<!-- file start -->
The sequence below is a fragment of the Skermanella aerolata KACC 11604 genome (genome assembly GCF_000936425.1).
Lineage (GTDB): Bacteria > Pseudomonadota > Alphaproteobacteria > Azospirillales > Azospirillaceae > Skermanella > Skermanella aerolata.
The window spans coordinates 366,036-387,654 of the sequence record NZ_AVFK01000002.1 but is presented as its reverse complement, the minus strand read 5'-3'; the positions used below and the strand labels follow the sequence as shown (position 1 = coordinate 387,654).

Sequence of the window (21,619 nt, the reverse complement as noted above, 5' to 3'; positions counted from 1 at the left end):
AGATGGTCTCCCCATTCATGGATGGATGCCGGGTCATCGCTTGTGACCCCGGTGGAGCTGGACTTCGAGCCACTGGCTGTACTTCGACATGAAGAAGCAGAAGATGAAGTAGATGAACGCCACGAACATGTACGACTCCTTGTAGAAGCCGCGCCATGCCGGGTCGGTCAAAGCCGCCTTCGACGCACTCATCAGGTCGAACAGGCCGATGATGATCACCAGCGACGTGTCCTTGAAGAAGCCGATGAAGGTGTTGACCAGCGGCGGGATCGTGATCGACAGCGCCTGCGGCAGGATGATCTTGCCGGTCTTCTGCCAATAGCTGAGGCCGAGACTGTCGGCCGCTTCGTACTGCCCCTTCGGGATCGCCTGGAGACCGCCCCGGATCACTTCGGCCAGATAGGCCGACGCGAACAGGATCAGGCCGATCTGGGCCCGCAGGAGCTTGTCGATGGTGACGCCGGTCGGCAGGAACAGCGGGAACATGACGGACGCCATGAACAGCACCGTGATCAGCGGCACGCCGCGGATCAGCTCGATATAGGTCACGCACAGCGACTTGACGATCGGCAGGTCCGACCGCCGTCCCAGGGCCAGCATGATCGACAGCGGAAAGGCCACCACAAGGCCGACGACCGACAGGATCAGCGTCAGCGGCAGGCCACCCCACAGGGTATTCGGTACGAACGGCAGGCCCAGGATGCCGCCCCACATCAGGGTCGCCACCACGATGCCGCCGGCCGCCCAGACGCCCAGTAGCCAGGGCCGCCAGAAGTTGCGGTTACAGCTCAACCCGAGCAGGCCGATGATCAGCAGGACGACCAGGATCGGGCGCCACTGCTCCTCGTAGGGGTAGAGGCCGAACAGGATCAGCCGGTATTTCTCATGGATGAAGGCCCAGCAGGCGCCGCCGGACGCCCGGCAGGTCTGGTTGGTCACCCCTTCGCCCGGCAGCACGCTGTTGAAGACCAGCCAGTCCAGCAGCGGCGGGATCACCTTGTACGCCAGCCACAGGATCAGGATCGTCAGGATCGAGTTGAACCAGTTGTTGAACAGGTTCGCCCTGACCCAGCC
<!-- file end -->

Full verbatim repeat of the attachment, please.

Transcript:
The sequence below is a fragment of the Skermanella aerolata KACC 11604 genome (genome assembly GCF_000936425.1).
Lineage (GTDB): Bacteria > Pseudomonadota > Alphaproteobacteria > Azospirillales > Azospirillaceae > Skermanella > Skermanella aerolata.
The window spans coordinates 366,036-387,654 of the sequence record NZ_AVFK01000002.1 but is presented as its reverse complement, the minus strand read 5'-3'; the positions used below and the strand labels follow the sequence as shown (position 1 = coordinate 387,654).

Sequence of the window (21,619 nt, the reverse complement as noted above, 5' to 3'; positions counted from 1 at the left end):
AGATGGTCTCCCCATTCATGGATGGATGCCGGGTCATCGCTTGTGACCCCGGTGGAGCTGGACTTCGAGCCACTGGCTGTACTTCGACATGAAGAAGCAGAAGATGAAGTAGATGAACGCCACGAACATGTACGACTCCTTGTAGAAGCCGCGCCATGCCGGGTCGGTCAAAGCCGCCTTCGACGCACTCATCAGGTCGAACAGGCCGATGATGATCACCAGCGACGTGTCCTTGAAGAAGCCGATGAAGGTGTTGACCAGCGGCGGGATCGTGATCGACAGCGCCTGCGGCAGGATGATCTTGCCGGTCTTCTGCCAATAGCTGAGGCCGAGACTGTCGGCCGCTTCGTACTGCCCCTTCGGGATCGCCTGGAGACCGCCCCGGATCACTTCGGCCAGATAGGCCGACGCGAACAGGATCAGGCCGATCTGGGCCCGCAGGAGCTTGTCGATGGTGACGCCGGTCGGCAGGAACAGCGGGAACATGACGGACGCCATGAACAGCACCGTGATCAGCGGCACGCCGCGGATCAGCTCGATATAGGTCACGCACAGCGACTTGACGATCGGCAGGTCCGACCGCCGTCCCAGGGCCAGCATGATCGACAGCGGAAAGGCCACCACAAGGCCGACGACCGACAGGATCAGCGTCAGCGGCAGGCCACCCCACAGGGTATTCGGTACGAACGGCAGGCCCAGGATGCCGCCCCACATCAGGGTCGCCACCACGATGCCGCCGGCCGCCCAGACGCCCAGTAGCCAGGGCCGCCAGAAGTTGCGGTTACAGCTCAACCCGAGCAGGCCGATGATCAGCAGGACGACCAGGATCGGGCGCCACTGCTCCTCGTAGGGGTAGAGGCCGAACAGGATCAGCCGGTATTTCTCATGGATGAAGGCCCAGCAGGCGCCGCCGGACGCCCGGCAGGTCTGGTTGGTCACCCCTTCGCCCGGCAGCACGCTGTTGAAGACCAGCCAGTCCAGCAGCGGCGGGATCACCTTGTACGCCAGCCACAGGATCAGGATCGTCAGGATCGAGTTGAACCAGTTGTTGAACAGGTTCGCCCTGACCCAGCC